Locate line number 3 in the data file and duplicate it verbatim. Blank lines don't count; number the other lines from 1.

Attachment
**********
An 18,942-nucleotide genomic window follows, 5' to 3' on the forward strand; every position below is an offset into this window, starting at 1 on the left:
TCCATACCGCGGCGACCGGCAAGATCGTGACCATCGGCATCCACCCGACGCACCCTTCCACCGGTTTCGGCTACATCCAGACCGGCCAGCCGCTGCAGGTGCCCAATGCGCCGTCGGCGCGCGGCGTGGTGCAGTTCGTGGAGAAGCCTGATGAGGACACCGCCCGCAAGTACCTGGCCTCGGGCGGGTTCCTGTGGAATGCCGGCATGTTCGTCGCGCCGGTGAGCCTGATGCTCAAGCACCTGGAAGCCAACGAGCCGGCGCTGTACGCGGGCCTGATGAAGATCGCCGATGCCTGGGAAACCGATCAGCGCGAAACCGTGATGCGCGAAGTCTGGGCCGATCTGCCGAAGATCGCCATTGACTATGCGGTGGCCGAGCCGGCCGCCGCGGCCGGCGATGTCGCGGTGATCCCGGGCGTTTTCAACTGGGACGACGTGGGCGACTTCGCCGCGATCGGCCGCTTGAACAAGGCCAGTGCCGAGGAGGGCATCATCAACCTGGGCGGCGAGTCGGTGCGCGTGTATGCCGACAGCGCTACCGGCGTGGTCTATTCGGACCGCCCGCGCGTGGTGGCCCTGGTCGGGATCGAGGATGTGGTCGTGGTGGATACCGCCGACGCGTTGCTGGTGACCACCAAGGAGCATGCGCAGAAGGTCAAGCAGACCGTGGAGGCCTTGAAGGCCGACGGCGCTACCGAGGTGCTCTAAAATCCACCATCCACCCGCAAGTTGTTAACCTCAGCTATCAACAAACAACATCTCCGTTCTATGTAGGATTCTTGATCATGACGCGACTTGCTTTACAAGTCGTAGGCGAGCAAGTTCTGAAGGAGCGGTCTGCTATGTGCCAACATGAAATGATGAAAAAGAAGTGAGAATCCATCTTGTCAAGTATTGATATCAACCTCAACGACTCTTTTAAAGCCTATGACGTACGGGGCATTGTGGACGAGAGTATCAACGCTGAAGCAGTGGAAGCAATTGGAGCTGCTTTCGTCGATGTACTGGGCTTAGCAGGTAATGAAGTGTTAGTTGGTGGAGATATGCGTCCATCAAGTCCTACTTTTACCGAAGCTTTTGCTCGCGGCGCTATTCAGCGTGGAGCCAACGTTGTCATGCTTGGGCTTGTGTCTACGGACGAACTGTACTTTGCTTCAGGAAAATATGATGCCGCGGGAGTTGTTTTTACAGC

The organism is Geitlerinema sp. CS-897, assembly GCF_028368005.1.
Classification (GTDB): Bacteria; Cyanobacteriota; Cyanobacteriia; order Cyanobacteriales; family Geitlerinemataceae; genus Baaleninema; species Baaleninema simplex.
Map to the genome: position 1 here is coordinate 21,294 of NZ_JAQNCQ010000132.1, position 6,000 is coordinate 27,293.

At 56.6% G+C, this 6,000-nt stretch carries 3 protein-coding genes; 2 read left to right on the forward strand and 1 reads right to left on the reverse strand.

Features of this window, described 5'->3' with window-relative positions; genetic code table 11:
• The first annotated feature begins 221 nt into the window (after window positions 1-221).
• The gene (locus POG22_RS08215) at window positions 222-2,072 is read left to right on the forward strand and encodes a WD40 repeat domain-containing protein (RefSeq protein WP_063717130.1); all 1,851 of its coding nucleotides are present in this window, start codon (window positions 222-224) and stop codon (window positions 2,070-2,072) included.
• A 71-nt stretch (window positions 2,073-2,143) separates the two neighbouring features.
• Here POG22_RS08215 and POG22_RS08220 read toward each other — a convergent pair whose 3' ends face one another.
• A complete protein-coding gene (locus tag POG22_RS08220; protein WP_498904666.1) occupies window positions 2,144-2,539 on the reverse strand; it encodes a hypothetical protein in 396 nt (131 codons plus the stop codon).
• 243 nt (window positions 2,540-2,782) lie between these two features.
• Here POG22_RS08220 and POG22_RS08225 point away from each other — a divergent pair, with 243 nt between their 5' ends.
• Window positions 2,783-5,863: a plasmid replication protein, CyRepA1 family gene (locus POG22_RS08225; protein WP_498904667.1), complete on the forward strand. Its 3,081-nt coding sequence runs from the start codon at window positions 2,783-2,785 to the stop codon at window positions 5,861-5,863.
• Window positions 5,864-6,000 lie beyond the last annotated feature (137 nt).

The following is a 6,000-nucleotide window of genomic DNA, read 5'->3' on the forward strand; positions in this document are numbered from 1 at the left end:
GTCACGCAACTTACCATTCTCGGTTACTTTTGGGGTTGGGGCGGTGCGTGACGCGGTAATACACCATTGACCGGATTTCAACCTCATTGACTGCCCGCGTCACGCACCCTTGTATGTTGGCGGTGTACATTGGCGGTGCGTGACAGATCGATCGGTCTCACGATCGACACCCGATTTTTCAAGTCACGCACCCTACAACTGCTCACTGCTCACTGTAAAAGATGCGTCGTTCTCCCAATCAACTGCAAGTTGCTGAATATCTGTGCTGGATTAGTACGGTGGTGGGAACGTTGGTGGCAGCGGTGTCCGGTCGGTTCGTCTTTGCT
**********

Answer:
The organism is Geitlerinema sp. CS-897, assembly GCF_028368005.1.